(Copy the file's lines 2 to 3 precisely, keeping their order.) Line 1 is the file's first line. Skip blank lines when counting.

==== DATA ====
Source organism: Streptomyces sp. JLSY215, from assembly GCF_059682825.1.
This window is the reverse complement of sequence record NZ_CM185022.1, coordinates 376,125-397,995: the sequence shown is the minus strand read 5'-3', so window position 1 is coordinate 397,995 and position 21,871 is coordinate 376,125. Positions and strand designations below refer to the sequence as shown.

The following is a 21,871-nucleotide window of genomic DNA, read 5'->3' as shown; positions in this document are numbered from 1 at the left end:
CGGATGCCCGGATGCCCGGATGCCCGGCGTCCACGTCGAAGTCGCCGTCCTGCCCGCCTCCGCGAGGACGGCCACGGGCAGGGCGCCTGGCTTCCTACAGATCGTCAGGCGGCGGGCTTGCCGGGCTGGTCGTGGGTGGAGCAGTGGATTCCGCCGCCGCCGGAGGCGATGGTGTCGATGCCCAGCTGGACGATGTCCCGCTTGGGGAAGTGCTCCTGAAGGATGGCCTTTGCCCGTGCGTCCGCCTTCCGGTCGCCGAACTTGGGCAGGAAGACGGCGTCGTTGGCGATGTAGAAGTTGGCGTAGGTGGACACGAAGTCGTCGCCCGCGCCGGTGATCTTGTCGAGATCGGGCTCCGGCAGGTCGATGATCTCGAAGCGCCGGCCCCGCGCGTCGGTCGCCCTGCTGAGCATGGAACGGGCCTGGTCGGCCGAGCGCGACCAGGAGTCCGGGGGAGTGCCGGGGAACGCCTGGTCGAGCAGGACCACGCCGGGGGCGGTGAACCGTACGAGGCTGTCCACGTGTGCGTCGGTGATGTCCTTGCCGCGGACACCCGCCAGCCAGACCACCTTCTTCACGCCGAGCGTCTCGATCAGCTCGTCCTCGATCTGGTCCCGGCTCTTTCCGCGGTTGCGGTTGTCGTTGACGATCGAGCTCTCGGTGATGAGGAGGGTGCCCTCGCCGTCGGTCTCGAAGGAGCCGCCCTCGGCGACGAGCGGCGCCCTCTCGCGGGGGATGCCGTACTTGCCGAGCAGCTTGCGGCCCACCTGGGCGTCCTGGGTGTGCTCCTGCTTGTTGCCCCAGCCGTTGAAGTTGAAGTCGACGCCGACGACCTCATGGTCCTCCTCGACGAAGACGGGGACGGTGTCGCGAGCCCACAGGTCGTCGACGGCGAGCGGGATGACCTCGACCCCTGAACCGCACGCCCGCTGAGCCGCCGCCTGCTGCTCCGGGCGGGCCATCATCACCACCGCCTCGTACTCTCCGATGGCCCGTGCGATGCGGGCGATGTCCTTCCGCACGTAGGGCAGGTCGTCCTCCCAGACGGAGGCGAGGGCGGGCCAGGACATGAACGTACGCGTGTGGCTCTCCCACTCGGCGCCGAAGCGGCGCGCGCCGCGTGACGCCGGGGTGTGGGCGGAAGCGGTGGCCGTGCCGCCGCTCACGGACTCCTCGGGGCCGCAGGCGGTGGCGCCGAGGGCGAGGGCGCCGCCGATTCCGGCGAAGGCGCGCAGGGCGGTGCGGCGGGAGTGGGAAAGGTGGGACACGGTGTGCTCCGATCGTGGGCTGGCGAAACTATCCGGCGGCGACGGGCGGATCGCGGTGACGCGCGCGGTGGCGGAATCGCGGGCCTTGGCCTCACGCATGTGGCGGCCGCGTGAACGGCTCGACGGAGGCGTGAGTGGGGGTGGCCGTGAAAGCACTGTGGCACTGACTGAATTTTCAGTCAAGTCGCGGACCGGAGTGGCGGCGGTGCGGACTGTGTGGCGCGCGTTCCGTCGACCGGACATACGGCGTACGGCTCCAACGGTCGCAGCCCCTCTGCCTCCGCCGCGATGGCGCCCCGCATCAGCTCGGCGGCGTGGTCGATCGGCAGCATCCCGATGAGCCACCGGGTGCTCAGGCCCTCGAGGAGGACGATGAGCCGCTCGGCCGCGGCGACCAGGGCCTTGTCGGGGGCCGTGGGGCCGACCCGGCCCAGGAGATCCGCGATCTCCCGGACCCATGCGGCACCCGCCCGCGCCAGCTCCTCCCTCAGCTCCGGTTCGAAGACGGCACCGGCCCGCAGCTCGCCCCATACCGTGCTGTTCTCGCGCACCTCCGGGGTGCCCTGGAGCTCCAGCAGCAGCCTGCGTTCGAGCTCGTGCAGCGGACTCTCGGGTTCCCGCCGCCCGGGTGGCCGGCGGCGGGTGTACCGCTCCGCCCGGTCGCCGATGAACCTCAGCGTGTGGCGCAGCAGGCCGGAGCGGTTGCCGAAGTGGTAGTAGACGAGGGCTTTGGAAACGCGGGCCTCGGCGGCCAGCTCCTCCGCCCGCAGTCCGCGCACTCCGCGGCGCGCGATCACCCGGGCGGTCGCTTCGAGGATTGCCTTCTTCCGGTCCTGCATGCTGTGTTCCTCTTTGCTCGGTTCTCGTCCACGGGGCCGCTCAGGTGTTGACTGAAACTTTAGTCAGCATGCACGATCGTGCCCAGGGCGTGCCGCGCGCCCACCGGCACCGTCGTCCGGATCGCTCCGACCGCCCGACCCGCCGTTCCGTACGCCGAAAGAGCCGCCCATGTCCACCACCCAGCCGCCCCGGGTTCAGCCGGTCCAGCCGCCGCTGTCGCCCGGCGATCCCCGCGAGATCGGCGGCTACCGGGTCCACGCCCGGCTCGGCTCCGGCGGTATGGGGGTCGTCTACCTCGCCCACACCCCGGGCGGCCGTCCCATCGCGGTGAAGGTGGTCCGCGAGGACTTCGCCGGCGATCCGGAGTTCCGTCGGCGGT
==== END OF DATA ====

This window is the reverse complement of sequence record NZ_CM185022.1, coordinates 376,125-397,995: the sequence shown is the minus strand read 5'-3', so window position 1 is coordinate 397,995 and position 21,871 is coordinate 376,125. Positions and strand designations below refer to the sequence as shown.

The following is a 21,871-nucleotide window of genomic DNA, read 5'->3' as shown; positions in this document are numbered from 1 at the left end: